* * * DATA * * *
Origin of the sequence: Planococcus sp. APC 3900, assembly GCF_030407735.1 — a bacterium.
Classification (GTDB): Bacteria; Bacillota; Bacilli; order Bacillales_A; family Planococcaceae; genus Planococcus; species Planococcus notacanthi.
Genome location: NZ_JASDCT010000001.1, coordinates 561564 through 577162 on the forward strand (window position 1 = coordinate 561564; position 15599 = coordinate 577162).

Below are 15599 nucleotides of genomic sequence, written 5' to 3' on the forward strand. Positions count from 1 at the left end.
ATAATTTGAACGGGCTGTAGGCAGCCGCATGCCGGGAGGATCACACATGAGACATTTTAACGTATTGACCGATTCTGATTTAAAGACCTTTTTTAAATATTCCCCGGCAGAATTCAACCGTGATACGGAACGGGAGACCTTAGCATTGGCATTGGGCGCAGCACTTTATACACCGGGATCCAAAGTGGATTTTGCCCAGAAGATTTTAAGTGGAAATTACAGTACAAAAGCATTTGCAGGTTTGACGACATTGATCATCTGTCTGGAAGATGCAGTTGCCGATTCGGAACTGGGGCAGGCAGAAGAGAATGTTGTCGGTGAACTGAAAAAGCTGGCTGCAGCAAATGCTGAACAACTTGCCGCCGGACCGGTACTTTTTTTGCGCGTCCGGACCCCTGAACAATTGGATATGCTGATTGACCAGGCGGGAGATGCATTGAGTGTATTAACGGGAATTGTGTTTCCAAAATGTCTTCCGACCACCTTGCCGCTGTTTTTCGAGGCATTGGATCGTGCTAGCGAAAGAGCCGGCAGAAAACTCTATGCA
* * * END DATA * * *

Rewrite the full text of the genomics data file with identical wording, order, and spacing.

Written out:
Origin of the sequence: Planococcus sp. APC 3900, assembly GCF_030407735.1 — a bacterium.
Classification (GTDB): Bacteria; Bacillota; Bacilli; order Bacillales_A; family Planococcaceae; genus Planococcus; species Planococcus notacanthi.
Genome location: NZ_JASDCT010000001.1, coordinates 561564 through 577162 on the forward strand (window position 1 = coordinate 561564; position 15599 = coordinate 577162).

Below are 15599 nucleotides of genomic sequence, written 5' to 3' on the forward strand. Positions count from 1 at the left end.
ATAATTTGAACGGGCTGTAGGCAGCCGCATGCCGGGAGGATCACACATGAGACATTTTAACGTATTGACCGATTCTGATTTAAAGACCTTTTTTAAATATTCCCCGGCAGAATTCAACCGTGATACGGAACGGGAGACCTTAGCATTGGCATTGGGCGCAGCACTTTATACACCGGGATCCAAAGTGGATTTTGCCCAGAAGATTTTAAGTGGAAATTACAGTACAAAAGCATTTGCAGGTTTGACGACATTGATCATCTGTCTGGAAGATGCAGTTGCCGATTCGGAACTGGGGCAGGCAGAAGAGAATGTTGTCGGTGAACTGAAAAAGCTGGCTGCAGCAAATGCTGAACAACTTGCCGCCGGACCGGTACTTTTTTTGCGCGTCCGGACCCCTGAACAATTGGATATGCTGATTGACCAGGCGGGAGATGCATTGAGTGTATTAACGGGAATTGTGTTTCCAAAATGTCTTCCGACCACCTTGCCGCTGTTTTTCGAGGCATTGGATCGTGCTAGCGAAAGAGCCGGCAGAAAACTCTATGCA